It's Veterans Day, and Facebook will be inundated with posts, memes, and other displays indicating support for veterans. Pretty much all of you know I'm a veteran. I tend to squawk about it a fair amount on teh Facebook. Probably too much.
I might rock my ships ball caps when I'm out and I post Navy stuff and belong to several veterans groups on FB, as well as I'm a 30 year member and post officer of the American Legion, but I don't chase veterans discounts. I don't really need them, I'd prefer that they went to those who saw combat and left some of themselves, whether in body or mind, on the battlefield. I didn't do anything special. I was a cook, (or the 65 cent equivalent phrase, Mess Management Specialist.) I served chow. I can hold my own in a kitchen. Not exactly Bobby Flay/Iron Chef material, but I can more or less cook or at least follow a recipe. I cranked out a bunch of chow to a bunch of squids on an aircraft carrier and a guided missile cruiser. No big shakes.
As I've gotten older, I've looked back on that time in my life and frankly, I made a lot of stupid decisions. I could have done a lot better, and a lot more than I did. I didn't come home with a chest full of medals, but at least I did come home, albeit with a head full of memories as well as some Ill fitting uniforms.
I don't really care if people thank me for my service. It's no real big deal to me. To a lot of veterans, "Thank You for Your Service." can sound like an empty phrase. Small talk along the lines of "How are you doing?" "Fine weather, we're having." A time filler.
Understand that I didn't join the Navy out of any patriotic duty or love of country. I simply had crap grades coming out of high school, college wasn't an option and Homewood in 1980 wasn't where I wanted to be. I wanted a reboot and the Navy gave me the Ctrl-Alt-Delete to do that. 34 years after walking out of the East Gate at NAS Alameda, DD214 in hand. I can say that while I've done some noteworthy things (going to college, staying employed and out of trouble) I could have done a lot more.
But, on this Veteran's Day, don't just thank a veteran for their service. If you know a vet who's down on his luck. Buy him/her a meal. Lend him/her an ear. Find the local organizations that help veterans where you live and throw them a few bucks. Volunteer if you can. Make your words count. If you're in a position to hire a veteran, give them a shot.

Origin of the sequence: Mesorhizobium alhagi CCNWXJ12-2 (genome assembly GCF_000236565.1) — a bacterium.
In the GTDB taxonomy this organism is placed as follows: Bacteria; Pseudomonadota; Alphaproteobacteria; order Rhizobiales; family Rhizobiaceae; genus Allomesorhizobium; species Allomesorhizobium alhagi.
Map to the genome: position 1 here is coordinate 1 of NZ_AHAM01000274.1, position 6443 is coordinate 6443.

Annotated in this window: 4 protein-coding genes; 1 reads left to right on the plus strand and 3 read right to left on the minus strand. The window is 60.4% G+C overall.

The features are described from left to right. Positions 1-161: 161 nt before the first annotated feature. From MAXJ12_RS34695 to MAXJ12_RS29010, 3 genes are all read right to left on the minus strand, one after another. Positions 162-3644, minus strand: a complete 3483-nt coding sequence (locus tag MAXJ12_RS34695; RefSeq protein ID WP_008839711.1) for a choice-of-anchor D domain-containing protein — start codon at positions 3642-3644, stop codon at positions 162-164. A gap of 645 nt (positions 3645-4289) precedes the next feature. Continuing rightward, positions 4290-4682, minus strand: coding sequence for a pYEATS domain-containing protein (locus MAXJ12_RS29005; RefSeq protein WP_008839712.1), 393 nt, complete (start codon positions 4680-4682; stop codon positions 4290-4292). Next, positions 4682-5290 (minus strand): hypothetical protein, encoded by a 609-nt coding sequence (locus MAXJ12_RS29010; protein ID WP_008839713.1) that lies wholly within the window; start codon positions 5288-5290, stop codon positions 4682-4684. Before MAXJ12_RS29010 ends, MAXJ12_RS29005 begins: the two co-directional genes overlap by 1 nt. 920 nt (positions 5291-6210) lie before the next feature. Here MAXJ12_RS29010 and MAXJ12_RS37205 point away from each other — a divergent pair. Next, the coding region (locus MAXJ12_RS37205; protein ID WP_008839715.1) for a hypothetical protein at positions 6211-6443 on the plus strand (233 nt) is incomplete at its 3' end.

It has been my honor and privilege to serve this country. I'm not the biggest flag waver in the world. Show me a veteran who got pissed when Colin Kaepernick et al knelt at the National Anthem and I'll show you a veteran who'd have knelt with him. Starting with me.
I don't need the patriotic theater that comes with our sporting events. I've marched in Veteran's Day Parades and officiated at Memorial Day services. I've given Medals to NROTC Midshipmen at CMU and I've presented Legion school awards to graduating eighth graders at St.Bedes. I've done the patriotic things that don't involve waving the flag. I vote. I've protested. I've served on juries. Among other things.
Loving your country is like loving your children. When your kid cuts up and does wrong, do you just look the other way and let them persist in wrongdoing? No. You correct the child, you show them the right way to live and to treat others. Correction and discipline as well as praise and congratulations produces a well rounded child. Same with the country. A good country needs correction and discipline as well as congratulations and praise. I love this country, but I will call it out when it does evil.
Happy Veteran's Day to all those who served this country and to those who love and care for them.